bigmoe

7/12/2015 6:12:23 AM
Member since:
Jul 2006
Total posts:1761
.

I would like to see the place before I go through the application process. Maybe you could do a simple phone pre-screening before showing?

Bluebell

7/12/2015 6:49:14 AM
Member since:
Jul 2012
Total posts:877
TerriR

You are 100% correct and that is how we handle our rentals after learning over time. It is a screening process, same as filling outa job application. Just because you take the time to apply for a job or an rental does not mean you have to take it or the landlord has to rent to you.  
 
If a tenant cannot take the time to fill out an application, then they may not take the time to show up to see the property either, and may not take the time take care of the property either. It is about showing actual interest in renting, and not just randomly looking. Yes, we will email photos of the property though to see if it suits, and give an idea of the general area. We have sat for HOURS waiting for people to show up to look, and will no longer do this. We now have prospective tenants fill out an application (main questions are about past rentals, how long you lived there, are you employed, and yes, your income. If you cannot afford the rent then no we will not take the time to show our property). Then we chose from the applications who is best suited, set up an open house showing for the 1-3 applicants for them to view, us to meet them in person, and go from there. It's called respect on both parties to take the time to fill out the application, show up at he agreed upon time to view (this is like a job applications process). If you don't like us or the property at that point, you don't have to rent from us either.  
 
With the other post that mentions a 1% vacancy this process works for us. We have had close to 100 emails within 24 hours of posting an ad and pull the add quickly. It's those who take the time to fill out the application are considered for the property.

Opinionated

7/12/2015 6:56:44 AM
Member since:
May 2009
Total posts:2854
?

I've rented many places in Brandon, and I too have always seen the place before deciding if I wanted to fill out an application and give references. This is the way it usually works.  
 
Also, with a less than 1% vacancy rate, I imagine there a re a lot of desperate people out there. You can't blame them for wanting to try and get a leg up on renting a place.  
 
If you're worried about showing the place because of fear they'll come back and cause damage if they don't get it, well, maybe you're in the wrong business? And I agree with others who say your acting like you're time is more important than the people you are renting too.

kirss1

7/12/2015 10:49:06 AM
Member since:
Mar 2009
Total posts:273
I would want to know

Where the place is. I wouldn't fill anything out until I have at least seen the outside. It's a waste of time for both of us if the place is not acceptable to me. Maybe it's in a bad neighbourhood. Nowhere near anything I need. I think it's shady to advertise a place and not want to give out where it's located. I once applied for a place and then found out it was located on the core of brandon. I told them no, it wasn't right for me. They told me that I had filled out all the paperwork, and was suppose to move in. Um no sorry, that's not how it works. But with the rental issue being so little you should have no problem finding someone to comply with your issues. Good luck, but if your looking for smart reliable tenants then ease off, and accept some of the risks of being a landlord!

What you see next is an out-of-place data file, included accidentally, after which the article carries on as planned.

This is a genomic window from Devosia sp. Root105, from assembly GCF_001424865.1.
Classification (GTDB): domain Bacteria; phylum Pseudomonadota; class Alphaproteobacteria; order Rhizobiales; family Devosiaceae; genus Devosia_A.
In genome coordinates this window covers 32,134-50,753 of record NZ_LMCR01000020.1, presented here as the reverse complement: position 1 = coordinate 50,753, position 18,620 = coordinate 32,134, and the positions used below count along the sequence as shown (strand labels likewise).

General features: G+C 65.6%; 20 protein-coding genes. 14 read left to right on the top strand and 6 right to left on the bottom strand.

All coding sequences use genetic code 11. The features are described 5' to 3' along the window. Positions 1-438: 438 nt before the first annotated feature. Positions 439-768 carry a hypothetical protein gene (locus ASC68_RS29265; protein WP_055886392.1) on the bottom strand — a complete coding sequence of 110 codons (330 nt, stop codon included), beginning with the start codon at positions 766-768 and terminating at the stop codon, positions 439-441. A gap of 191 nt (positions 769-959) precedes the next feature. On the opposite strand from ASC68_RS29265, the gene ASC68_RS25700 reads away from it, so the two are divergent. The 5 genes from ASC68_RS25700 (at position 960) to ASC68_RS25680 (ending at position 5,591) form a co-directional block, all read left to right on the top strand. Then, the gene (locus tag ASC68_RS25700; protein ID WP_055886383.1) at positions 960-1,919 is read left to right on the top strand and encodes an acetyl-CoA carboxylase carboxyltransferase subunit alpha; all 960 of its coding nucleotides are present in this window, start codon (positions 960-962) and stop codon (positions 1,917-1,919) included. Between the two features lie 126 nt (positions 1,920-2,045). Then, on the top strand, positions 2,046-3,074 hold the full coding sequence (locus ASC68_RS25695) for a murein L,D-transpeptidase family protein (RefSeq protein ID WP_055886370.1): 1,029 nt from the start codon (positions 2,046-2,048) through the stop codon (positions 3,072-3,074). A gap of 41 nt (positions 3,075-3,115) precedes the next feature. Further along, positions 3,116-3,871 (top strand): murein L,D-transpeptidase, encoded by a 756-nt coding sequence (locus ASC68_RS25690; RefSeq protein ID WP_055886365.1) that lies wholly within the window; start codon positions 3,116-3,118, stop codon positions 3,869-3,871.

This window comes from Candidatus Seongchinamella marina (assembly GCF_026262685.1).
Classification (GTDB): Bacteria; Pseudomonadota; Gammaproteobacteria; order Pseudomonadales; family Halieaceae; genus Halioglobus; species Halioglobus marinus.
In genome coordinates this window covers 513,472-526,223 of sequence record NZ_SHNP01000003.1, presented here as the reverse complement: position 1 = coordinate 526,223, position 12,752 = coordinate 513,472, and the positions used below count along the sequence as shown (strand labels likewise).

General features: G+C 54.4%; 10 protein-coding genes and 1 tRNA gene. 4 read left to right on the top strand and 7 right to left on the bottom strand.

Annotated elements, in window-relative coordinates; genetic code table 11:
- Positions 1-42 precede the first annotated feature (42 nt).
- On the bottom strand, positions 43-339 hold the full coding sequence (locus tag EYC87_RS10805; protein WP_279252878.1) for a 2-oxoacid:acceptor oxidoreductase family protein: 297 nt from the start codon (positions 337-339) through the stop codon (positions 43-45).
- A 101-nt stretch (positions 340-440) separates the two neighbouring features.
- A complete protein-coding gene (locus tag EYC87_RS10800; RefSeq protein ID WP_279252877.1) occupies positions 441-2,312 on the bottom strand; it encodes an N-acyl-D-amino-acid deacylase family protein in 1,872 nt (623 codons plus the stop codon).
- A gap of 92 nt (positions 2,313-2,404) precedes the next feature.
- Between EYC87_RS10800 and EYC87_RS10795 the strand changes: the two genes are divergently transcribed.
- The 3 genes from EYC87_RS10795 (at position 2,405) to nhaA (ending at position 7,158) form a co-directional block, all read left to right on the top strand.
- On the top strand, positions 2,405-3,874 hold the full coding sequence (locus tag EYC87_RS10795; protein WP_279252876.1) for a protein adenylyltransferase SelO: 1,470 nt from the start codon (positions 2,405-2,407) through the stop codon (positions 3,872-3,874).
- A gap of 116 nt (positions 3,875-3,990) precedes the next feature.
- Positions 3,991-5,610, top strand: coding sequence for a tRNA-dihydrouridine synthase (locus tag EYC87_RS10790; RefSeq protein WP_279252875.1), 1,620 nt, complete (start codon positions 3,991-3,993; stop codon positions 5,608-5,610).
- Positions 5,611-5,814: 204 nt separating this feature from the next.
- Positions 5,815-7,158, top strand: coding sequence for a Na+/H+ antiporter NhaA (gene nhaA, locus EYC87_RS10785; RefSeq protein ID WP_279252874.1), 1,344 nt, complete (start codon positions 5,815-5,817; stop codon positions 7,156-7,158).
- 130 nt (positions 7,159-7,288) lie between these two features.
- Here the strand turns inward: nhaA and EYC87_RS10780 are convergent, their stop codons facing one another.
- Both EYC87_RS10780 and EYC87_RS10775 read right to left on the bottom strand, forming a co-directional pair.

Torque

7/12/2015 10:52:37 AM
Member since:
Dec 2011
Total posts:298
This

  
R.N. said "An application should always be completed before viewing the property. The is the appropriate way to handle things. Anyone who disagrees need not apply to any of my properties. As a landlord this is my investment and I need to know who I'm bringing to view the property and if they even initially qualify. To the person who said an application is not filled out before viewing the property, well that is not correct and would be bad business practice and a real time waster as the landlord has no information of the prospective tenant. So why would I waste my time showing my investment to people who don't even initially qualify? I wouldn't and I don't.  
 
And to the other person saying you aren't doing the prospective tenant any favours. Well, actually that is wrong. As the landlord I have the investment that you want to rent from me. So the burden of proving that you are the right tenant for my investment is on you. I have something you want. So I won't give you access until I've completed my due diligence to protect my investment. It's a simple as that. It's my investment period so I will make sure all appropriate screening is done on a potential tenant. For whoever thinks that is unfair can blame the tenants out there that have ruined things for the really good people out there looking for a place to call home.  
 
"

This is more or less how I see things as a Landlord as well.  
 
You can argue all day who's time should be more important, Landlord or prospective tenant, but today in brandon, its a landlord's market. You don't like the arrangement? Too bad for you. There's 50 more people in line behind you. It isn't personal, it's business.  
 
The "oh well im going to be paying you, therefore you should be accomodating me" argument is a red herring, because that goes without saying. That's the most basic requirement for even considering renting.  
 
I've gone the viewing before basic info route before, and it's a nightmare. No-shows, late-shows, drunk-shows, can i have a ride?-shows. I kid you not.  
 
The application before viewing process helps to weed out the people who either arent fully committed, or are simply too lazy. Neither would qualify as good tennants.  
 
If you can't be bothered to take the time to answer a few simple questions, then I don't have the time to show you the place.